After declining for two consecutive years, credit card customer satisfaction is rising again, according to the JD Power 2022 US Credit Card Satisfaction Study.
Overall satisfaction improved five points to 810 on JD Power’s 1,000 point scale. The study authors noted that the improvements were particularly significant in areas such as credit card terms, benefits, services and communication. Related increases were seen in consumers’ perceived level of trust in credit card issuers, as well as issuers’ net recommender scores.
The news isn’t all positive, though.
The report classifies most credit card holders (57%) as being in poor financial health, up four percentage points from 2021. Nearly a quarter of consumers (22%) say their financial situation is worse than a year ago. The highest inflation figures in 40 years and near-record credit card balances and interest rates on credit cards are certainly the main contributors to this malaise.
“There are very real concerns looming on the horizon,” said John Cabell, director of banking intelligence and payments at JD Power. “Chief among them is the declining share of spending on major credit cards. Despite recent spikes in travel and spending, cardholders have generally taken a more cautious stance with credit card spending over the past over the past five years. They are increasingly turning to other channels such as debit cards, BNPL [buy now, pay later] and even money. It will become critically important for card issuers to improve product value and enhance proactive support for a growing segment of financially challenged customers as we enter this next phase of the business cycle.
Loyalty seems to be eroding
Only 42% of cardholders’ monthly spending lands on their primary credit card, down from 47% in each of the past two years and 50% in 2019.
Another area of opportunity is that less than one in three credit card holders (31%) feel they fully maximize their rewards opportunities. This suggests that some cardholders are better off switching to another card. Issuers could also perhaps better inform cardholders of their benefits and match them with the right products.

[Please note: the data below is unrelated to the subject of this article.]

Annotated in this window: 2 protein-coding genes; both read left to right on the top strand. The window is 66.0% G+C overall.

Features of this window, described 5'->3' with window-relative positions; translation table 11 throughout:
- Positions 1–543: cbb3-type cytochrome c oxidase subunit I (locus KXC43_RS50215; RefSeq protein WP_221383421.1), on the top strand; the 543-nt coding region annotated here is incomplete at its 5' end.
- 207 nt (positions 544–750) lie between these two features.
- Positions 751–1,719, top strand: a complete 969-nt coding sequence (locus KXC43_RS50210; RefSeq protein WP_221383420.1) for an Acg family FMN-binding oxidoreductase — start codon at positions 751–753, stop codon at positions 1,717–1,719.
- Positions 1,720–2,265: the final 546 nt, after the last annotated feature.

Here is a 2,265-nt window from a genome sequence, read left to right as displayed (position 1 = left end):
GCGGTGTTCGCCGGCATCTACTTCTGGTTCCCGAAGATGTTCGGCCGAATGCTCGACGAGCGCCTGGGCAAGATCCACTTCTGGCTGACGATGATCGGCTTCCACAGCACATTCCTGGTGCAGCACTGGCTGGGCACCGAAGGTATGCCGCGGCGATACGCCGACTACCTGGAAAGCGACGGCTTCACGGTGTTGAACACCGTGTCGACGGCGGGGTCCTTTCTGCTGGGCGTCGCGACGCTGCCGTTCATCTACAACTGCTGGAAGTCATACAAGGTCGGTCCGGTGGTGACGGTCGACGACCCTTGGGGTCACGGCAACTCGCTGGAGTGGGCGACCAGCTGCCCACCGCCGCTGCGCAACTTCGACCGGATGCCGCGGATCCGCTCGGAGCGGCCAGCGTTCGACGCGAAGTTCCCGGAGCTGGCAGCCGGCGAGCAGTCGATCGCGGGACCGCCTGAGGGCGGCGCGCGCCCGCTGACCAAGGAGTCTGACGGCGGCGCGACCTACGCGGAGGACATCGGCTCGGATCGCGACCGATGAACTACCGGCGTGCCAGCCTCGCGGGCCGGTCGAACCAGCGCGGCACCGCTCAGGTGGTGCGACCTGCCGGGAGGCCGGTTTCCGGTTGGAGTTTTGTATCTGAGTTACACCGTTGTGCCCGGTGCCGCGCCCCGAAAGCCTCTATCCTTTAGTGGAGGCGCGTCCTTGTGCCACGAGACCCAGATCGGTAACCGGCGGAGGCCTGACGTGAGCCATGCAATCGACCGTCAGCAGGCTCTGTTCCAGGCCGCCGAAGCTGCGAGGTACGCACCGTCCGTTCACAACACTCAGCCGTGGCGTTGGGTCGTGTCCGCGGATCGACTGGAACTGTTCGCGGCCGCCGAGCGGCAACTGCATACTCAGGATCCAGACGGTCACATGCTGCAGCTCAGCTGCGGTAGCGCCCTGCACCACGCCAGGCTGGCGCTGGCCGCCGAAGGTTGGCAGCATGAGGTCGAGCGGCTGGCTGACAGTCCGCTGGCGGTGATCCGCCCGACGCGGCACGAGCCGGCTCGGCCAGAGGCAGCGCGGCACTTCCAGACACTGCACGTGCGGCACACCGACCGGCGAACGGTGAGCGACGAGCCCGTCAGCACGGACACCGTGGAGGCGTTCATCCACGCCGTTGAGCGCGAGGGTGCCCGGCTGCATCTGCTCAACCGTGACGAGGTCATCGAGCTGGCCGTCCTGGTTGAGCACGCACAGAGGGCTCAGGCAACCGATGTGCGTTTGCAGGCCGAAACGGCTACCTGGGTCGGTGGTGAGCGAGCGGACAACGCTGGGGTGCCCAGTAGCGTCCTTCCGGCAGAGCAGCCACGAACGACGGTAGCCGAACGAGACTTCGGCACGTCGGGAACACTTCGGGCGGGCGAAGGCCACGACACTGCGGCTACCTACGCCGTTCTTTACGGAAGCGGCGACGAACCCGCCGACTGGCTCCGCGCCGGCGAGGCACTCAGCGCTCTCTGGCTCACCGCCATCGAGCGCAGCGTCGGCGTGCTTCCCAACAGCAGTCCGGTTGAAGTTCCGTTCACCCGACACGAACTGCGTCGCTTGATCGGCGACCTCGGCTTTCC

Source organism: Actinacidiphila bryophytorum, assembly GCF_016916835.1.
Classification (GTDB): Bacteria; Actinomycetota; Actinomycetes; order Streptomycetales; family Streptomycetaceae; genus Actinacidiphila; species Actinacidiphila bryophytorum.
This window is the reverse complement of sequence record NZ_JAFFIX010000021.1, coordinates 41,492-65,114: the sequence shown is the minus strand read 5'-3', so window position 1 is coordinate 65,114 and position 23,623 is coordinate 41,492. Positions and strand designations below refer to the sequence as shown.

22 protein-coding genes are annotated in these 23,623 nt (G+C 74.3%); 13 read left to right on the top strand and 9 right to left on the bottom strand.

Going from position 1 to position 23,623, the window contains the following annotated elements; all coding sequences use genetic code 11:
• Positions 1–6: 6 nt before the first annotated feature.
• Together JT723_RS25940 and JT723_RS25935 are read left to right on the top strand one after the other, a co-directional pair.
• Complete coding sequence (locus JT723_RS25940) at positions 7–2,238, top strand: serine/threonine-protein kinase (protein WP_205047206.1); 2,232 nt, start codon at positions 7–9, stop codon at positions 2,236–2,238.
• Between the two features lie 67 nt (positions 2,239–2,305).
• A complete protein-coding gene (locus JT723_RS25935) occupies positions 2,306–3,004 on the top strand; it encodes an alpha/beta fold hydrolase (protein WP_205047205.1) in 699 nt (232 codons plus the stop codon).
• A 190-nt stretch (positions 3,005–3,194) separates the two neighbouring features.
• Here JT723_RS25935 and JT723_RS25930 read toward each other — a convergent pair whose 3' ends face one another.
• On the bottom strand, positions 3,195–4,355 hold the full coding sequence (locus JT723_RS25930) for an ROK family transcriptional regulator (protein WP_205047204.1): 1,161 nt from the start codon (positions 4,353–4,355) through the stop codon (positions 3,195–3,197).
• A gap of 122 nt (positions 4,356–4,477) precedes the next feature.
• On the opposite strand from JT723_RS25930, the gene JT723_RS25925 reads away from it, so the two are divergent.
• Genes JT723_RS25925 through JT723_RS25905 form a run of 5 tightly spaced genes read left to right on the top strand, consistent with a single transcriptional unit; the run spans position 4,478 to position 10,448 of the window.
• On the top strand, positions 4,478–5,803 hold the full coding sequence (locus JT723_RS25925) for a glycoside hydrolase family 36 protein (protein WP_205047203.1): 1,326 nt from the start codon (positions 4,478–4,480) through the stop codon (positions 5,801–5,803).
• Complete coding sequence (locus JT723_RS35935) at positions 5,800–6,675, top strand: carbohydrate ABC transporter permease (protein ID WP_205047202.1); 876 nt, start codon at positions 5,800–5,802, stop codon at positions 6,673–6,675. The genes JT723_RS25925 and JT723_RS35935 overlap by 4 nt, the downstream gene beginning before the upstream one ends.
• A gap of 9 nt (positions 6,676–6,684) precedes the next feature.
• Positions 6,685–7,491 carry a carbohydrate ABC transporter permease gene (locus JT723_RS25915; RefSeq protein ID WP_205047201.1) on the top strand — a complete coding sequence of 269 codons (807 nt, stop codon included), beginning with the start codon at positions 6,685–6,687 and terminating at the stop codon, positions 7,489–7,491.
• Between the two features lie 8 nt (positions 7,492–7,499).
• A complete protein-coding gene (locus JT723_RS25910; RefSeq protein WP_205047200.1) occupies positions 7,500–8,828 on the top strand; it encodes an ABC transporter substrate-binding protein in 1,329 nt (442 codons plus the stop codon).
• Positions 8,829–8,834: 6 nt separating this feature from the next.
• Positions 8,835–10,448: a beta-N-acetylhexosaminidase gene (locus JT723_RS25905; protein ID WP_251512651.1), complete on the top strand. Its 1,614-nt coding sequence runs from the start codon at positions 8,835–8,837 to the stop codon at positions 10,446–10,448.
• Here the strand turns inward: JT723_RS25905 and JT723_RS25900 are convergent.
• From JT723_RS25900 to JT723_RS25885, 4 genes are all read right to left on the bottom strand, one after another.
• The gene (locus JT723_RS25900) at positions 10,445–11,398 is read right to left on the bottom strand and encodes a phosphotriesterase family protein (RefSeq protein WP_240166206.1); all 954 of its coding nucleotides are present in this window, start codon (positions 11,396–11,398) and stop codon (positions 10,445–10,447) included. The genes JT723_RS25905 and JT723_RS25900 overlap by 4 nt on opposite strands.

The credit card industry has long been competitive, as card issuers compete for premium status based on various factors such as rewards, interest rates, customer service, and more. Increasingly, competition is also coming from relatively new entrants to the payments space, BNPL providers such as Affirm, Afterpay and Klarna.
The impact of the BNPL
JD Power found that almost half (44%) of credit cardholders would consider other financing options when making a major purchase. BNPL tops the list with 28%, thanks to what the researchers described as reasonable fees and competitive interest rates. Some of these providers have even started offering rewards. Other alternatives mentioned in the study include personal loans and other types of flexible finance/installment loans.
American Express won the highest satisfaction score among national credit card issuers for the third consecutive year and the 12th time in the study’s 16-year history. His score of 848 marks a 10-point improvement over last year.
Discover, which has five first-place finishes including a tie with Amex in 2014, finished second for an 11th time. His score has gone from 837 last year to 841 currently.
American Express and Discover — generally in that order — have held the top two spots on this ranking since its inception in 2007.
Bank of America’s 13-point improvement was the largest of any domestic issuer over the past year. This helped him move from fifth to third place in the standings with a total of 818 points.
Goldman Sachs won the mid-sized issuer category for the second consecutive year.
The bottom line
The more credit cards I use, the more I care about good customer service. In fact, a card issuer really bailed me out recently by crediting my account for $500 after a hotel stay went wrong. This positive experience makes me much more likely to use this card for future travel purchases.
I have had bad experiences and good experiences on the rare occasions when I have needed to file a dispute. All of these elicited emotional reactions that made me feel better or worse about my dealings with card issuers.
Customer service can be measured in a variety of ways, from the rewards you receive, to the wait time it takes if you call with a problem, and more. I started using some cards more than others, especially when benefits like travel insurance or purchase protection came into play.
Have a question about credit cards? Email me at [email protected] and I’d be happy to help.